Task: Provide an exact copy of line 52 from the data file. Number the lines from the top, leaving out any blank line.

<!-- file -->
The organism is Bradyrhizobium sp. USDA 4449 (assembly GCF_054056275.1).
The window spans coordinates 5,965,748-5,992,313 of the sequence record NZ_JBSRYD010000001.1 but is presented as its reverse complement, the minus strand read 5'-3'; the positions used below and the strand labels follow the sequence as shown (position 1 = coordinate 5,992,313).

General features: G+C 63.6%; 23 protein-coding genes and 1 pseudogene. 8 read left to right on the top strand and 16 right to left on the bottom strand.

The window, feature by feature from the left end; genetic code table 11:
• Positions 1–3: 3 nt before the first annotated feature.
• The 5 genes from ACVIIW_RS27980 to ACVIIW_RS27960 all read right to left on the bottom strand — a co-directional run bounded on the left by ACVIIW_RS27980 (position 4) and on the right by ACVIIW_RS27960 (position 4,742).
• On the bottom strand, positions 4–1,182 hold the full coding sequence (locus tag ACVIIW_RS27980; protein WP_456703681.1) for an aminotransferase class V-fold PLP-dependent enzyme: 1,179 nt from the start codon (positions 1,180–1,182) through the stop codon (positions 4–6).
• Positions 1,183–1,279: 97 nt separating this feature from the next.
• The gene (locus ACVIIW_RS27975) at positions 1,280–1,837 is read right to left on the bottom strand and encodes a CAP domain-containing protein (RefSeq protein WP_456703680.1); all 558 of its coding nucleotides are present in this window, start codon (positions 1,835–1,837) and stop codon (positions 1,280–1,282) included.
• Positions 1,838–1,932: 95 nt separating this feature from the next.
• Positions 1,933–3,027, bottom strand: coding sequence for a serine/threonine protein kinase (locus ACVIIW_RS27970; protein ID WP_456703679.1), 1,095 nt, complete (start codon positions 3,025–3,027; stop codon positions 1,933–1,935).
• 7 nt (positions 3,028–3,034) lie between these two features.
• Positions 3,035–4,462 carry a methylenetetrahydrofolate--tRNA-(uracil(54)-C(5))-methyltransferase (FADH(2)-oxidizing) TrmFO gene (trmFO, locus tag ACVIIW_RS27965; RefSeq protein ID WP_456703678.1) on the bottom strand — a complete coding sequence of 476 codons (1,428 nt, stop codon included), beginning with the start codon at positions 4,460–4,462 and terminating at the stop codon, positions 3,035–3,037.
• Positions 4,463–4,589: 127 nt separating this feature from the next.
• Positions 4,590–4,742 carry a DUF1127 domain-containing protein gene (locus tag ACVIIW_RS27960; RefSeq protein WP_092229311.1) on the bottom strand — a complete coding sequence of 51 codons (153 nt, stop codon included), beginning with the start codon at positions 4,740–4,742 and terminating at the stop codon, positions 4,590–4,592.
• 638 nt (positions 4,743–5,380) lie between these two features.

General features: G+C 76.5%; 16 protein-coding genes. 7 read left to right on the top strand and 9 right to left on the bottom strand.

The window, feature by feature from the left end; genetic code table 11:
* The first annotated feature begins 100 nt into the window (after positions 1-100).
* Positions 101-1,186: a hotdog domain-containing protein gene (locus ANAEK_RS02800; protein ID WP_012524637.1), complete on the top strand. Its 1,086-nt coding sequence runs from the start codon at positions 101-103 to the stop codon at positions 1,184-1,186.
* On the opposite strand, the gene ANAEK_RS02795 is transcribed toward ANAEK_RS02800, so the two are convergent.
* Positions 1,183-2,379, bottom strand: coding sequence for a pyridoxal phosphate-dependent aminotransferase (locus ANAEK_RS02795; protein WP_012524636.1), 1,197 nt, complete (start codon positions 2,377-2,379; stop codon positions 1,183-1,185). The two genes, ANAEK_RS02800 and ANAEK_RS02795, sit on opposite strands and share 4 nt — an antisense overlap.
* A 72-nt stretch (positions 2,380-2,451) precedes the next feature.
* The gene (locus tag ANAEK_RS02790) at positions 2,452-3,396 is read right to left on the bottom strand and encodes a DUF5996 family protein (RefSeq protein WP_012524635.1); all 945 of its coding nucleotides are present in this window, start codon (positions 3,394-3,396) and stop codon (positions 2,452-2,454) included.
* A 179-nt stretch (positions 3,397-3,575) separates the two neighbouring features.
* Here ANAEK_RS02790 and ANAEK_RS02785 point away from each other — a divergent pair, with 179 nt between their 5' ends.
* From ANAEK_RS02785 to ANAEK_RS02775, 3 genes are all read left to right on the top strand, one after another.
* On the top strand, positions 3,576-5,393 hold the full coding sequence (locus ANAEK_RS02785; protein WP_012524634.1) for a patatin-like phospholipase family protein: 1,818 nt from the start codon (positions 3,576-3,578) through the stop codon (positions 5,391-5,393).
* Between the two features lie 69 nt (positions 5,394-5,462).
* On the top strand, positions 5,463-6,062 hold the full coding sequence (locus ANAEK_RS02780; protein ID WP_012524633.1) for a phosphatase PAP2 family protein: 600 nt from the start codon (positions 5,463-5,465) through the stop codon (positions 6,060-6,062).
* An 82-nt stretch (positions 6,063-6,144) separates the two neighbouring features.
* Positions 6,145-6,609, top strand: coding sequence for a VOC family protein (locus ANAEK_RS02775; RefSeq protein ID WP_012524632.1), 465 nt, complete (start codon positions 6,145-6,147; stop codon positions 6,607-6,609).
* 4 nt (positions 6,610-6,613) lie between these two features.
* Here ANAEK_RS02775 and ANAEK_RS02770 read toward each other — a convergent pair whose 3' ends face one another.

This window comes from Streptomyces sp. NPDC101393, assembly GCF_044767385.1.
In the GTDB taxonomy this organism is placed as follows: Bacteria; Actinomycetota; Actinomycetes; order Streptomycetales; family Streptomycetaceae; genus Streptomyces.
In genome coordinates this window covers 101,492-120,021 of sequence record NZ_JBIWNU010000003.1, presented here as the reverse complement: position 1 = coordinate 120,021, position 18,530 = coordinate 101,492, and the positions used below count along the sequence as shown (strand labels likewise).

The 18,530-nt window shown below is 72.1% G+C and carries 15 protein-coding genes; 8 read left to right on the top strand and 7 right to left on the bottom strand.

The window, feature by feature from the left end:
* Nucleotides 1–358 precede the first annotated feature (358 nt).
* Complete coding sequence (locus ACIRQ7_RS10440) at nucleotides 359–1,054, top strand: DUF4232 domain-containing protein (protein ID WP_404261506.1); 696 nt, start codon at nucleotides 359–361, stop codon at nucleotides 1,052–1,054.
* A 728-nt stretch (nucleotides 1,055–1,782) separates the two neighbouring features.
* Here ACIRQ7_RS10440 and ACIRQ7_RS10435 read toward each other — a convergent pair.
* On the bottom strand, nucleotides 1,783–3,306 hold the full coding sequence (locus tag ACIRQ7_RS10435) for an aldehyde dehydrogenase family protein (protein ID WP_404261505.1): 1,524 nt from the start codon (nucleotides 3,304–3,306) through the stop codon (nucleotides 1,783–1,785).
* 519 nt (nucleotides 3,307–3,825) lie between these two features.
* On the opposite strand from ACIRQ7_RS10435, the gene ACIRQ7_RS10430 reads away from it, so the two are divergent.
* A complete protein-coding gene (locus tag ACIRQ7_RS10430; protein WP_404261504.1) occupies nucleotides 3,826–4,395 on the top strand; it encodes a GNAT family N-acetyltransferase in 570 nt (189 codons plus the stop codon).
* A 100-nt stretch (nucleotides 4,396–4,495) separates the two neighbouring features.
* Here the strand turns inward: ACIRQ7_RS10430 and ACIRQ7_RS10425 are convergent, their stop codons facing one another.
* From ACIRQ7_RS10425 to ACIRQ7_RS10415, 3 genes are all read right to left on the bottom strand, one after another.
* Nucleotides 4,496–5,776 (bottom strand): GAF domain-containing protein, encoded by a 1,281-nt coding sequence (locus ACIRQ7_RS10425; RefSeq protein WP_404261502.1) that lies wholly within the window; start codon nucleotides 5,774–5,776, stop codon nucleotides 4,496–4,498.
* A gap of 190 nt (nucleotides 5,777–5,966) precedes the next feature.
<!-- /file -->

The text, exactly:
* A gap of 190 nt (nucleotides 5,777–5,966) precedes the next feature.